"Since the Christian message is one of salvation, it is not surprising that Saint Paul's christology begins as a soteriology. Here we have a great intervention of God in the world of men, a drama of which God is the author and in which Christ is the central figure. The action begins with Christ's death, and continues through his resurrection, the preaching of his gospel, the concerted resistance of powers inimical to Christ, and the persecution of the gospel preachers. It comes to a climax in Christ's final victory and second coming. It would be wrong to suppose that the whole drama was played out on the cross, once and for all, and thereafter reproduced as a mystery, or shared in by the faith of believers participating in the fruits of Christ's victory. The power of God is the same throughout the whole action of Christ's death and resurrection, and in the preaching of the gospel and the salvation of believers (Rom. 1:16). At the parousia, this same power will receive its full manifestation. God is always at work, saving men through Christ, from Good Friday until the last day."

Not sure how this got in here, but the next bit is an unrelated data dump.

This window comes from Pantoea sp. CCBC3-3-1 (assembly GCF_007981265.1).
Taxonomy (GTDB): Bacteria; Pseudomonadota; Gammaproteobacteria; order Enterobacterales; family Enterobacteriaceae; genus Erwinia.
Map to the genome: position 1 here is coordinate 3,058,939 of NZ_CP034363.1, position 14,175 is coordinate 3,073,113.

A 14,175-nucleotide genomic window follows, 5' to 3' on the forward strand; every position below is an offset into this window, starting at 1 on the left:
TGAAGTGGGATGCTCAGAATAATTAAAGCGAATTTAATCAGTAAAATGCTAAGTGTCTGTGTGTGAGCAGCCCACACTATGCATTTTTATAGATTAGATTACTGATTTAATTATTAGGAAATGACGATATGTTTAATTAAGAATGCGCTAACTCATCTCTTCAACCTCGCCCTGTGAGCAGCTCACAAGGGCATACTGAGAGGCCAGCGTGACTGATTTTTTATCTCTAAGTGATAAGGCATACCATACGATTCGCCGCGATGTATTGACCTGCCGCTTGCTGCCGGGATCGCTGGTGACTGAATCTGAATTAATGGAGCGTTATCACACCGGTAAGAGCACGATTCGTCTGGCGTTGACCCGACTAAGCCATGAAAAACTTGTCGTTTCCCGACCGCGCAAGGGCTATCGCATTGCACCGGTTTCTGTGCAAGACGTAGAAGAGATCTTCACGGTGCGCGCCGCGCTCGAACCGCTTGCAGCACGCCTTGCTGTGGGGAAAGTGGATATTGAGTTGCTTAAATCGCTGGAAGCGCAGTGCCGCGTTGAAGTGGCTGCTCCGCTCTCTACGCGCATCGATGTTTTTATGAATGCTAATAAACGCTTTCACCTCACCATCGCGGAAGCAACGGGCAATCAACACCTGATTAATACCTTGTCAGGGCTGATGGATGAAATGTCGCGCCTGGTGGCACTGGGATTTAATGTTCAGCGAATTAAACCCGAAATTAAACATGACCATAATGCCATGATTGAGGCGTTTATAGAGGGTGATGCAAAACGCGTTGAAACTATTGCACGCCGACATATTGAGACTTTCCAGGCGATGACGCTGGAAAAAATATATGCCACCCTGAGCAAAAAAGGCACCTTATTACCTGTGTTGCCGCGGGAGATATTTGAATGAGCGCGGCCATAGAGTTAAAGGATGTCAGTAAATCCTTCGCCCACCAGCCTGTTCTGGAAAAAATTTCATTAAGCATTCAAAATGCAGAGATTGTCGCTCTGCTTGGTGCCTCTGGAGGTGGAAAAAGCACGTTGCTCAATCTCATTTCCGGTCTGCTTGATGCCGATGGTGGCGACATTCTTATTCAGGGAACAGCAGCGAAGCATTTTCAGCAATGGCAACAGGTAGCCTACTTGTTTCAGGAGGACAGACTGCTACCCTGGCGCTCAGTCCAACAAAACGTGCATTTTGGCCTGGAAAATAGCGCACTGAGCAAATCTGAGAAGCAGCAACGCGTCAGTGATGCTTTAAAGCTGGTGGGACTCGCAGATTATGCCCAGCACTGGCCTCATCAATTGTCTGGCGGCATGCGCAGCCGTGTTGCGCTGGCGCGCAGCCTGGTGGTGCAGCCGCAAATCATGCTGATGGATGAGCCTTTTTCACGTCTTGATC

Lucien Cerfaux, Christ in the Theology of Paul (New York: Herder & Herder, 1959), 11.